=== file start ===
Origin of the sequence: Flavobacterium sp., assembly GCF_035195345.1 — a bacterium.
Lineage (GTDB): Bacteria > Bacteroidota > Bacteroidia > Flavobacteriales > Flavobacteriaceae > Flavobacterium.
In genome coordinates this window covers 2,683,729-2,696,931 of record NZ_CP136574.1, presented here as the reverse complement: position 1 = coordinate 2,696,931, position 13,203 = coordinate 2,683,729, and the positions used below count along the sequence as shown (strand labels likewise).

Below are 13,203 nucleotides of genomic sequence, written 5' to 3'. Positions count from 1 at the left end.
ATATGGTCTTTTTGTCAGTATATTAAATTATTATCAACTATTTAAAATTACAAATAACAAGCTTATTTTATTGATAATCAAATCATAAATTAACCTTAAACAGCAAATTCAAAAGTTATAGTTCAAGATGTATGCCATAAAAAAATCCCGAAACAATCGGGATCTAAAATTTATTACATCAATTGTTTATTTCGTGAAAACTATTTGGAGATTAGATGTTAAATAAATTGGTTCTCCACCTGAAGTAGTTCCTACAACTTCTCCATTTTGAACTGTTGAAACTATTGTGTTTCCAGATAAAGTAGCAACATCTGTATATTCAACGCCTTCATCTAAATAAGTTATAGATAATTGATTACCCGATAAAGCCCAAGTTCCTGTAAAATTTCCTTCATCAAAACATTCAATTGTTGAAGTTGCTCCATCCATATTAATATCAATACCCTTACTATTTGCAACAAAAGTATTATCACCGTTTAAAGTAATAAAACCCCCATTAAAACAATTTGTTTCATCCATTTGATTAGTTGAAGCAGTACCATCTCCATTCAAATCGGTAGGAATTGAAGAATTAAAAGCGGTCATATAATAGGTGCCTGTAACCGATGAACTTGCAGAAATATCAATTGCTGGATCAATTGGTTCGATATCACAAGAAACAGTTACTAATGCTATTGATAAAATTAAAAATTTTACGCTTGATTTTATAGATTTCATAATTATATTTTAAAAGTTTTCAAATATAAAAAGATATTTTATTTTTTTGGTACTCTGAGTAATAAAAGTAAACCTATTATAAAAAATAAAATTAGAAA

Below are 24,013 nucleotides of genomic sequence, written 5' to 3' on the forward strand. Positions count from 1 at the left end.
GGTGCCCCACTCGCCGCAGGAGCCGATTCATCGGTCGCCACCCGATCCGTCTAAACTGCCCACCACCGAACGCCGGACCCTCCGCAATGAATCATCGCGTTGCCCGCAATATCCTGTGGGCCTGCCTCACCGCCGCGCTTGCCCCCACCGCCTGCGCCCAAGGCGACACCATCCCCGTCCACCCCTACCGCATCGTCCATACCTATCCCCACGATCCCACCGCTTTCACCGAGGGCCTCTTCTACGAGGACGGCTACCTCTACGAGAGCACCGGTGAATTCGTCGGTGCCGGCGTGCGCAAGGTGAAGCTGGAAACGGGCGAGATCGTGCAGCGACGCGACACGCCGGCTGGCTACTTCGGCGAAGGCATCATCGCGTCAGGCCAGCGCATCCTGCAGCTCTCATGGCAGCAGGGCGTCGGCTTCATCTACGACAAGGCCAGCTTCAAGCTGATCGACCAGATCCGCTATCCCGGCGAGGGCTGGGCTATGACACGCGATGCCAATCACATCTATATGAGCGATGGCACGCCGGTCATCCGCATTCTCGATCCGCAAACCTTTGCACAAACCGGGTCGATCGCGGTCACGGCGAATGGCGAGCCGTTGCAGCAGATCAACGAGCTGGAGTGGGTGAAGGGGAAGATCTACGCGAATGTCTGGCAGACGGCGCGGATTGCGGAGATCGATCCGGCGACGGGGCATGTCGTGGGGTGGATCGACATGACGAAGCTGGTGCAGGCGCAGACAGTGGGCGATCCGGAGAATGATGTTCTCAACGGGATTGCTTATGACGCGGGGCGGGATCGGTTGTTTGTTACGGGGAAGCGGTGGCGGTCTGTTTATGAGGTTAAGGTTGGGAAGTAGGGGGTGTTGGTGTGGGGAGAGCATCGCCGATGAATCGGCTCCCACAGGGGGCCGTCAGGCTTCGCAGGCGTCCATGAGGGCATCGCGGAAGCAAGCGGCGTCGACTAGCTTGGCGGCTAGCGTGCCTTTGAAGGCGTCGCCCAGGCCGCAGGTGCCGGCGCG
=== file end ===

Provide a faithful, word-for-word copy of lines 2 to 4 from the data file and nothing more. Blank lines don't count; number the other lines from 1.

Lineage (GTDB): Bacteria > Bacteroidota > Bacteroidia > Flavobacteriales > Flavobacteriaceae > Flavobacterium.
In genome coordinates this window covers 2,683,729-2,696,931 of record NZ_CP136574.1, presented here as the reverse complement: position 1 = coordinate 2,696,931, position 13,203 = coordinate 2,683,729, and the positions used below count along the sequence as shown (strand labels likewise).

Below are 13,203 nucleotides of genomic sequence, written 5' to 3'. Positions count from 1 at the left end.